When and where do I audition?
See live audition dates and locations under Deadlines and Auditions
Do I need to provide my own accompanist?
Yes. Contact the School of Music if you need help finding an accompanist in the St. John's or Halifax areas. Please give your accompanist as much notice as possible.
What if I cannot attend a live audition?
You may choose to audition by videoconference or send us a video (high quality YouTube link or DVD). Be careful to use the highest possible quality of recording and adjust the camera angle so that we can see how you play your instrument.
What if I can’t audition in March? Are there late auditions?
Late auditions are usually held in May, if space is still available in the program. Students auditioning late cannot be considered for School of Music scholarships. Admission to the bachelor of music program is conditional upon admission or re-admission to Memorial University. You must satisfy the requirements of the University and the School of Music.
Do I have to apply for music scholarships?
All applicants who audition in March will be automatically considered for School of Music entrance scholarships. No separate scholarship application is required. The School has one of the best scholarship programs in the University with up to 40% of incoming students receiving financial aid in one form or another. In addition students from the School of Music consistently do well in university-wide scholarship competitions.
What is included in the live audition?
All applicants must play an audition on the instrument that they intend to study as their principal instrument while at university. Please note that we do not offer instruction in harp or accordion. The main purpose of the audition is to assess your potential and capacity to complete successfully the applied requirements of the music degree program. The audition panel will be assessing whether or not you:
You will be expected to perform two to three selected works displaying a range of styles, some technique such as scales and arpeggios, and to sight read a short piece.
Substitutions for set pieces may be permitted with the prior approval of the Dean. Please provide, at the time of the audition, one copy of each "own choice" composition to be performed.
What’s on the Theory Placement Test?
The Theory Placement Test comprises two components: Music Theory and Aural Skills. The theory placement component of the test is not only an index of music literacy used in making admissions decisions. The results are also used to place you in the most appropriate theory course in your first year. The test is designed to measure comprehension, accuracy and facility across a wide range of basic theoretical concepts.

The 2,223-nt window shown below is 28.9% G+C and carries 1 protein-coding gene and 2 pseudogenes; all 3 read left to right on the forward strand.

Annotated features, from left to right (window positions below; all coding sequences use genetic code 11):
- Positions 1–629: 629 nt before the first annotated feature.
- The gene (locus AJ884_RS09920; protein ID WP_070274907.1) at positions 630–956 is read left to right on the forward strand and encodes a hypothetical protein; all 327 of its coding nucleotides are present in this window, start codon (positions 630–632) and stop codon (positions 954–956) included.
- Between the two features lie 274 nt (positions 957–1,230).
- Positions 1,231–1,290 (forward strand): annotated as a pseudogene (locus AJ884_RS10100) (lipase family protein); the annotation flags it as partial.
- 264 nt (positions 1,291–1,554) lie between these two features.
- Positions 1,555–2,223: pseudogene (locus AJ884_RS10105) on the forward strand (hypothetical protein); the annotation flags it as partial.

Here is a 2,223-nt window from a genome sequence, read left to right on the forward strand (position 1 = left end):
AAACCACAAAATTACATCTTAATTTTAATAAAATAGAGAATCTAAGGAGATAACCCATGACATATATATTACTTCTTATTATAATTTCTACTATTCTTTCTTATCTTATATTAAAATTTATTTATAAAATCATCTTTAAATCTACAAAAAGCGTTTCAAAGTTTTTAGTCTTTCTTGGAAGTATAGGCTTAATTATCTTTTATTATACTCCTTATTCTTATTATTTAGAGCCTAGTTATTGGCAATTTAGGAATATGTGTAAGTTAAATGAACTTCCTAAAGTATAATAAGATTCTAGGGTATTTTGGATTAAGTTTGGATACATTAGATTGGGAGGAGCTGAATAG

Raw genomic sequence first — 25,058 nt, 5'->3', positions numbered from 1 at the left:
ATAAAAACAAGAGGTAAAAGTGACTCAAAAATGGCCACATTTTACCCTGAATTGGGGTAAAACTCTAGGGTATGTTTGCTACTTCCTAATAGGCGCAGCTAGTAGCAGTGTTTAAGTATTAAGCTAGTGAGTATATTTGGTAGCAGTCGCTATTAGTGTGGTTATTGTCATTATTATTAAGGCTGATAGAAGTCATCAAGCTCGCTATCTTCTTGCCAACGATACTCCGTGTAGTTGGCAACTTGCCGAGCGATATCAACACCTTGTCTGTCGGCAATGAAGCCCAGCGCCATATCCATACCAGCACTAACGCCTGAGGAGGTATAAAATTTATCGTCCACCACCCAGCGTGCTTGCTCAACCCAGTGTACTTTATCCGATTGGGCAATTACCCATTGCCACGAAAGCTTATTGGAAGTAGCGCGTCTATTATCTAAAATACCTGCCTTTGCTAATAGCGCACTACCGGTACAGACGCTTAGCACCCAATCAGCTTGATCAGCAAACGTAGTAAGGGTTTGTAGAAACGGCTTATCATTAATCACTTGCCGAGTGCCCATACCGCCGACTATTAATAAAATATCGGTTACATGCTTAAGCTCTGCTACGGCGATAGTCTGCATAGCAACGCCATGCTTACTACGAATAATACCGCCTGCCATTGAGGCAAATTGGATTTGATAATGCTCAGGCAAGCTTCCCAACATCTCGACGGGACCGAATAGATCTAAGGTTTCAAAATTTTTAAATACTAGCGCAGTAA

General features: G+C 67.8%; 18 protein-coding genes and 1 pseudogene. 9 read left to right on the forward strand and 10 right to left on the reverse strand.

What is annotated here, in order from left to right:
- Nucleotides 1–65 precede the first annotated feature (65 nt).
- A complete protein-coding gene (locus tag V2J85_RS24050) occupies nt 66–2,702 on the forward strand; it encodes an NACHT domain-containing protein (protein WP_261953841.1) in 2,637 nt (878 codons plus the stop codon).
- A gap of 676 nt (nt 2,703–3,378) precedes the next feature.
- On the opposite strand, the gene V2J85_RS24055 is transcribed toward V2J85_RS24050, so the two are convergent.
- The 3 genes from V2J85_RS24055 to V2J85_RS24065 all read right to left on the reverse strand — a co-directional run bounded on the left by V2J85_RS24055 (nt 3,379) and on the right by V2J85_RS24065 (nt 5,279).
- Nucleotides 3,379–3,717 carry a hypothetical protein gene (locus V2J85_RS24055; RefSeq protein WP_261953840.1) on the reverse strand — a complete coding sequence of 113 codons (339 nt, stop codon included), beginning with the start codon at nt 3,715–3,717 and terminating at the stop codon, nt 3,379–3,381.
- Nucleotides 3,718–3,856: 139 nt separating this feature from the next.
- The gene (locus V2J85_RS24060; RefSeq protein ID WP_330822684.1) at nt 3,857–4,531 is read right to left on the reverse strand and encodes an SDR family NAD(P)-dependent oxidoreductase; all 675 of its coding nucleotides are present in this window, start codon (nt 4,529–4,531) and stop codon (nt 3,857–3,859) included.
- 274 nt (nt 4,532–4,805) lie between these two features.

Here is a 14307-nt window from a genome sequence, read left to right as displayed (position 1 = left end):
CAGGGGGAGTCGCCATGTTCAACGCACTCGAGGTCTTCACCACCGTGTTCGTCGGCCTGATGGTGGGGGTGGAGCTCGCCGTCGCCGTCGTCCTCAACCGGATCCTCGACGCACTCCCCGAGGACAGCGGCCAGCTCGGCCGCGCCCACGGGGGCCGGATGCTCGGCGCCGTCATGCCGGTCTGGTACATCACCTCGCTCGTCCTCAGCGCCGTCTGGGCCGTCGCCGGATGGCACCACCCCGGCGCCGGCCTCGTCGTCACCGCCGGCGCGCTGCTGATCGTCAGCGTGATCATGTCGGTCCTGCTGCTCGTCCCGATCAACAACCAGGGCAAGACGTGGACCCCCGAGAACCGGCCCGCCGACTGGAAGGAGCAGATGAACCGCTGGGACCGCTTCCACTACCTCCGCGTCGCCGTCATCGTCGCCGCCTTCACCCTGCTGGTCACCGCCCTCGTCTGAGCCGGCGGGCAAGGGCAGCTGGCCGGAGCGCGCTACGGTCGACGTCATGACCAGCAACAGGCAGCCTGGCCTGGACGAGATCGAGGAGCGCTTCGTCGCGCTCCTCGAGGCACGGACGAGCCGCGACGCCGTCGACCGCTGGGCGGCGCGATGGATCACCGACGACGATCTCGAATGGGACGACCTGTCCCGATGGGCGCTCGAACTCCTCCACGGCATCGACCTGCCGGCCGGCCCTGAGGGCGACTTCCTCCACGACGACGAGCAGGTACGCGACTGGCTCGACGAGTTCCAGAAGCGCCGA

You'll do the Theory Placement Test online in late February – no need to stress about it on audition day!
We are looking for instant and accurate recall of such constructs as:
The aural dictation component of the test demonstrates a dimension of music literacy. You will be asked to:
What will I have to do for the Sight Singing Test?
Like the aural dictation test, the sight singing test measures an important dimension of your music literacy and the results will be weighed in your admission decision.
You will be asked to:
Please note that students who are not auditioning live will have their sight singing tests deferred to a later date.
Who has to take the Piano Proficiency Test, and why?
Unless you are auditioning on piano, this section applies to you. All students will take a course in keyboard fundamentals during their second year. Before that time, you’ll need to pass a test to show that you have sufficient piano skills. You can take the test at the audition, if you choose. Or you can take the test in March of your first year. But you’ll need to pass it in order to register for the keyboard fundamentals course, so if you are not already a good pianist, be prepared to take private piano lessons during your first year.
What’s on the Piano Proficiency Test?
You will need to play two pieces of music (one from category A, one from category B, some scales and to sight read an easy piece:
Two pieces (one from each category):
A. ANY piece from J.S. Bach's Anna Magdalena Notebook or ANY piece from Robert Schumann's Album for the Young.
B. Either God Save the Queen or one piece of your own choice.
C, Db, and D major.
A, C, and E harmonic minor.
All scales to be played hands together, one octave apart, compass of two octaves, ascending and descending.